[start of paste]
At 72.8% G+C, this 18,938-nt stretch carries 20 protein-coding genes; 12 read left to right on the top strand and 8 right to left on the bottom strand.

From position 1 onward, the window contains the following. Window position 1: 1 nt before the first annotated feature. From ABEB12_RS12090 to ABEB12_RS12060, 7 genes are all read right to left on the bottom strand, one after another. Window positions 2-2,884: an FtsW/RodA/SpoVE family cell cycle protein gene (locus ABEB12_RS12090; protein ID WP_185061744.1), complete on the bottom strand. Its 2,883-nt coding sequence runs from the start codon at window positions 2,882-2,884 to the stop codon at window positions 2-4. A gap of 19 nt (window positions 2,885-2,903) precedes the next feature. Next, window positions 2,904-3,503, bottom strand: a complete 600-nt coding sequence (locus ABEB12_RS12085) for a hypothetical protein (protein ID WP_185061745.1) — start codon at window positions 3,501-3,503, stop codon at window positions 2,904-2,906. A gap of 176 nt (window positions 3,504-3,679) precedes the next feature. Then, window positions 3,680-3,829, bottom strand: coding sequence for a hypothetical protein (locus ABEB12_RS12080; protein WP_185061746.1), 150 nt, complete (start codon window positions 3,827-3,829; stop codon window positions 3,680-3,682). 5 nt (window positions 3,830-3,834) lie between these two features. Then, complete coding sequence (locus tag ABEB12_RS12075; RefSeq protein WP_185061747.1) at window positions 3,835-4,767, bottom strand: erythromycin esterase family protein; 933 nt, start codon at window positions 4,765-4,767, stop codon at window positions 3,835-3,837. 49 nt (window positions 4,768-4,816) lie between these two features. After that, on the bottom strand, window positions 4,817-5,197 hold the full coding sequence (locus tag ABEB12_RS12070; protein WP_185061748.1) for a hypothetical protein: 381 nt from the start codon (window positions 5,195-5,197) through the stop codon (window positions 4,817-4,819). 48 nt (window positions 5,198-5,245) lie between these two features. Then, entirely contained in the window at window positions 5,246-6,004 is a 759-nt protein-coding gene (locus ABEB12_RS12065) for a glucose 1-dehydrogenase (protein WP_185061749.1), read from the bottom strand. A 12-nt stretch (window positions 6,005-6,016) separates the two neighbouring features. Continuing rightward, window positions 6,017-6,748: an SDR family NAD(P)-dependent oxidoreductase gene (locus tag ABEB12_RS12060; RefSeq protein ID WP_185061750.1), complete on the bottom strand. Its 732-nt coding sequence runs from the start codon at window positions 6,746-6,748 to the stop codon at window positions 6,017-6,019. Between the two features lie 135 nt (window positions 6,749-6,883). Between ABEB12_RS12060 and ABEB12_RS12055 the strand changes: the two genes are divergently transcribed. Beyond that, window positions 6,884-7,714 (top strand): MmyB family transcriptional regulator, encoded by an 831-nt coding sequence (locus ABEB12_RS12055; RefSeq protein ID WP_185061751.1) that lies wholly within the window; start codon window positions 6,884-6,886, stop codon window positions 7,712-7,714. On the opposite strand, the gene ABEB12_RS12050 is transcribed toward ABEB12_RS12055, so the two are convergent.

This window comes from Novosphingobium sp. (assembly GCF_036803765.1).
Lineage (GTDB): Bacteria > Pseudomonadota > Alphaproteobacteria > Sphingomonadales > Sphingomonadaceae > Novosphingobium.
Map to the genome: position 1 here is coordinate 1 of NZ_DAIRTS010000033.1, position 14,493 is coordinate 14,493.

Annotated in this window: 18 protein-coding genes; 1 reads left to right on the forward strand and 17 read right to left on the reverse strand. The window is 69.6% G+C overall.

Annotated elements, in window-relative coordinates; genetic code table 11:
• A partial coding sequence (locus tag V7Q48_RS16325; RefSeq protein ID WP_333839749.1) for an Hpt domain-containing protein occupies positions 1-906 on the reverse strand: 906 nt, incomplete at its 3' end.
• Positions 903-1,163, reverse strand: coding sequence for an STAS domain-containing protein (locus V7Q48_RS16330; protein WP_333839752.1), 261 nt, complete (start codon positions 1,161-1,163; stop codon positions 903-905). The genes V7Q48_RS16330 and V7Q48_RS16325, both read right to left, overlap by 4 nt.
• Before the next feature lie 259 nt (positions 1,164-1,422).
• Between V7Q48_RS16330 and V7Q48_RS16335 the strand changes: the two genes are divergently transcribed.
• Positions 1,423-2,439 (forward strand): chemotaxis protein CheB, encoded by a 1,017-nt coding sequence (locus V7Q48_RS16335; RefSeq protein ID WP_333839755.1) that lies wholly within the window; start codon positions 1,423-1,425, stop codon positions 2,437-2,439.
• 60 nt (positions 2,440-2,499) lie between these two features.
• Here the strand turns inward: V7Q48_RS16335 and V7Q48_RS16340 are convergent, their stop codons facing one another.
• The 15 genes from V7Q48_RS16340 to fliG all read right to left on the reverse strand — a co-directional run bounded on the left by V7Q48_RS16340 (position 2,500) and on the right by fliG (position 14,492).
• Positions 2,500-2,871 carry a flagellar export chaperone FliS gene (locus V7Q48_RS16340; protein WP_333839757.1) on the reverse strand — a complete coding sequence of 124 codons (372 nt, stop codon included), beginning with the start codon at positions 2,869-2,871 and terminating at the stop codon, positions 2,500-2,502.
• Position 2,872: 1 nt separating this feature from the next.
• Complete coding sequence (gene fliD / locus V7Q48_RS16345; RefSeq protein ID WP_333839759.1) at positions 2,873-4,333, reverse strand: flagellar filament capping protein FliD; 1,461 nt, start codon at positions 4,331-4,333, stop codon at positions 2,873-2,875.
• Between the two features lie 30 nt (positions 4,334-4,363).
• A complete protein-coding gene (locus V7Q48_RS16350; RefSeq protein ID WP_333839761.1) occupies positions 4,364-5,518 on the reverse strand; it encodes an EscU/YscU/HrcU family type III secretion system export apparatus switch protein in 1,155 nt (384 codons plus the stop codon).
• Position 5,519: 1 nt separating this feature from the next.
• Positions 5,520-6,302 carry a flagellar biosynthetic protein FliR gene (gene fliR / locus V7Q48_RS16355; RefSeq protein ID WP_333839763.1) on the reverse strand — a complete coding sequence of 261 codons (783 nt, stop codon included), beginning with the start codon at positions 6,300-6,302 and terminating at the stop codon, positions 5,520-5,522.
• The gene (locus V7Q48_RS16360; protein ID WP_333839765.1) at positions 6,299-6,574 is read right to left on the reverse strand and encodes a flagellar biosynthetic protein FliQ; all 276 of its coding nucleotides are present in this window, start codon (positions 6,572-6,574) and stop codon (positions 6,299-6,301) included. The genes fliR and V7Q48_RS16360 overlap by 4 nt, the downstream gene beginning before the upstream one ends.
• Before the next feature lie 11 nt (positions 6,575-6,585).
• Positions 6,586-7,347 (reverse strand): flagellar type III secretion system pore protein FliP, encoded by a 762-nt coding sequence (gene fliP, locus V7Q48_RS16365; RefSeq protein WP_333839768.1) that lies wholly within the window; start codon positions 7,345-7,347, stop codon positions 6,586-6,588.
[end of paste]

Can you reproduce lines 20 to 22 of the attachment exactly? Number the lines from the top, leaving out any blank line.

• A complete protein-coding gene (locus V7Q48_RS16350; RefSeq protein ID WP_333839761.1) occupies positions 4,364-5,518 on the reverse strand; it encodes an EscU/YscU/HrcU family type III secretion system export apparatus switch protein in 1,155 nt (384 codons plus the stop codon).
• Position 5,519: 1 nt separating this feature from the next.
• Positions 5,520-6,302 carry a flagellar biosynthetic protein FliR gene (gene fliR / locus V7Q48_RS16355; RefSeq protein ID WP_333839763.1) on the reverse strand — a complete coding sequence of 261 codons (783 nt, stop codon included), beginning with the start codon at positions 6,300-6,302 and terminating at the stop codon, positions 5,520-5,522.